In the first half of 2021, cruise lines around the globe have been dramatically re-jigging their itineraries and schedules as the cruise industry looks towards a measured and safe restart of operations.
Unlike regular service disruptions such as hurricanes, the ongoing global health pandemic has made it largely impossible to resume previously-scheduled itineraries -- at least for now. Instead, cruise lines have been busy creating brand-new itineraries from new homeports for their restart.
These have included never-before-seen opportunities, like luxury operator Crystal Cruises' Bahamian immersion sailings from Nassau and Bimini aboard Crystal Serenity; Royal Caribbean's new Caribbean sailings operating roundtrip from Bermuda aboard the classic Vision of the Seas and islands such as Barbados, Jamaica, Dominican Republic, Antigua and St. Maarten used as homeports.
Vaccinated UK residents also stand to benefit from the largest UK-focused deployment in recent memory, with lines like Cunard, Disney, Fred. Olsen, P&O, Saga, Virgin and others all announcing special "Round UK" summer cruises from domestic UK homeports like Southampton and Portsmouth.
But how easy is it for cruisers booked on existing voyages to move their booking over to one of these new cruises? Cruise Critic reached out to several lines for advice.
Just Pick Up the Phone
According to representatives from Crystal and Royal Caribbean whom Cruise Critic spoke with, the best way to switch an existing booking to one of these new sailings is for you or your travel advisor to call the cruise line directly -- though there may be fees to transfer an existing booking to one of the new itineraries.
"Given that our policies are so relaxed at this time, it is fairly easy to transfer a booking," a spokesperson for Crystal told Cruise Critic.
Crystal's representatives mentioned if the person wanting to transfer cruises was inside the cancellation penalty period, that request to have those fees waived would have to be reviewed internally by the team.
Similarly, Royal Caribbean states that standard cancellation fees and penalties may be applied to those wishing to move an existing booking over to one of these new sailings.
"Outside of final payment, there is a change fee associated with moving to a new sail date," Royal Caribbean's Guest Relation team told Cruise Critic in an email. "Inside of final payment, there are cancellation penalties to change to a new ship and sail date. If guests are on a cancelled cruise, they will receive an FCC and/or refund which can be used on any open sailings we have."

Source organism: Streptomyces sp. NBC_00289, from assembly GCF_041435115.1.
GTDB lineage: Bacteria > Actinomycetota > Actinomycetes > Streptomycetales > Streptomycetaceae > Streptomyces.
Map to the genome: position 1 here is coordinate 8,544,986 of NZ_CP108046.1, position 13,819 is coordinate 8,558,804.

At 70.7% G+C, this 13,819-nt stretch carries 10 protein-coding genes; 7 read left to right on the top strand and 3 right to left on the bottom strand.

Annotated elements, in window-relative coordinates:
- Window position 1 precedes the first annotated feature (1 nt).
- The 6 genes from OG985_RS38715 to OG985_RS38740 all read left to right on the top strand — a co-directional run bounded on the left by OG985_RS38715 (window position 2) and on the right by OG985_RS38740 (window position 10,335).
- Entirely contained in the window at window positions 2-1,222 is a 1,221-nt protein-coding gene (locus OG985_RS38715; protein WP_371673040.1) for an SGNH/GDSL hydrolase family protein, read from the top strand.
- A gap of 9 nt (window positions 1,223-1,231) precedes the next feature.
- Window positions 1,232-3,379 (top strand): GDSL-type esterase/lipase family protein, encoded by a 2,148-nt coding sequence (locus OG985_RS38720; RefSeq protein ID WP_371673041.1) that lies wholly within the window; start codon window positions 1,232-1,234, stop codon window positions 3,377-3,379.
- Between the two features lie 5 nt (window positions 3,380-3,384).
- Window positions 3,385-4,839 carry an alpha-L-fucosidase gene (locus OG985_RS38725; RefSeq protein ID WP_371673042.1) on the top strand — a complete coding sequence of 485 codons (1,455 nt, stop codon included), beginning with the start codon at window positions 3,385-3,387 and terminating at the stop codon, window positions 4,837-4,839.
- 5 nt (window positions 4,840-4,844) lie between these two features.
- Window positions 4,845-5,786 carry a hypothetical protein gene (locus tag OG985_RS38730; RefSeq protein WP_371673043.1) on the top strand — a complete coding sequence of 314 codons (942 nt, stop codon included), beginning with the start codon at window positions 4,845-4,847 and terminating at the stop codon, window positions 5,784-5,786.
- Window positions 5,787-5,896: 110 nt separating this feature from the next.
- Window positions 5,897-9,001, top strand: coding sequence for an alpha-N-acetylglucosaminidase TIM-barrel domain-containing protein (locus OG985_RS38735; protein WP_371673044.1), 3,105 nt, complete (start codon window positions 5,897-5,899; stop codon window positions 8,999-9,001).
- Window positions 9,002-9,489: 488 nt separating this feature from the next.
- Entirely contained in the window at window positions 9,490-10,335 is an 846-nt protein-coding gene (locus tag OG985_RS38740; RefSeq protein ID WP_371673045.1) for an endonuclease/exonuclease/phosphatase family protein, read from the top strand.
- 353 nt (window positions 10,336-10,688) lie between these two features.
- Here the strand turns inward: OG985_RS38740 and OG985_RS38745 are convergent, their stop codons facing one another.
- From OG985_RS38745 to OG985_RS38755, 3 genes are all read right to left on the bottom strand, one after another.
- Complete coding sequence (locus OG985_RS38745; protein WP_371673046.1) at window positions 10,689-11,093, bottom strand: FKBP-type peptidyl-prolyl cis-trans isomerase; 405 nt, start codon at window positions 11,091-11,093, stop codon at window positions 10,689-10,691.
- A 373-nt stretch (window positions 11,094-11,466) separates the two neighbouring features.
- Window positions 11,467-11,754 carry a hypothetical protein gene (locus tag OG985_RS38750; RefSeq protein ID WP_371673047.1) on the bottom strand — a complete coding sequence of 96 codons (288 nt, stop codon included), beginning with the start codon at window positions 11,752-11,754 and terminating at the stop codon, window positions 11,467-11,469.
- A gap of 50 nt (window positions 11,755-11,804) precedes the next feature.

Royal Caribbean states a $100 per person change fee would be required for all reservation transfer requests outside of final payment. Those inside of final payment would be subject to standard cancellation penalties, as a booking transfer is considered a cancellation first.
For passengers who are booked on cruises cancelled involuntarily by the line, switching over to a new voyage penalty-free is still a possibility -- but affected cruisers would first have to take either the refund or FCC, then rebook their desired sailing, according to Royal Caribbean.
Not Every Passenger Can Be Rebooked
Now, the bad news: not every passenger booked on an existing voyage can be rebooked onto one of these new itineraries -- and not without cause.
Many of these new sailings require passengers to be fully vaccinated against COVID-19. While many lines have announced new vaccination requirements, most of these apply only to these select new itineraries (at this point in time, anyhow).
That means if you're booked on a cruise for next year, or the year after, but you aren't yet vaccinated, you can technically still set sail then -- but not on one of these new cruises.
Some new sailings also have specific residency requirements in addition to vaccination requirements. All "Round UK" cruises are, at this time, only marketed to residents of the United Kingdom who are also fully vaccinated. That means North Americans or Europeans are not eligible to, say, transfer a Cunard booking for the fall to one of these new short summer sailings.
Ditto if you're bringing the family: Norwegian Cruise Line's recently-announced itineraries are only available to vaccinated passengers, and that includes those who are unable to be vaccinated like teenagers and children.
This isn't the case with every line: Celebrity, Norwegian and Royal Caribbean are marketing their new itineraries to vaccinated international travellers who meet the entry requirements for their new chosen homeports. If you can meet the entry requirements for places like Bermuda and St. Maarten, you're good to go.
Of course, now more than ever, it pays to do your research before moving your booking to one of these new sailings. Be sure to check all entry and vaccination requirements for your embarkation destination, along with flight availability.
For those who meet the requirements and are ready to set sail, a whole new world of cruise travel awaits -- one that may not be repeated in our lifetimes.
Given the potential for cancellation fees and or penalties associated with transferring an existing booking over to one of the new itineraries being released, however, travelers may be better off keeping their existing cruise reservation as-is and simply booking one of these new sailings from scratch.
Of course, when in doubt, it always pays to contact your cruise line and travel advisor to ask whether a transfer is possible, as policies always vary from line to line.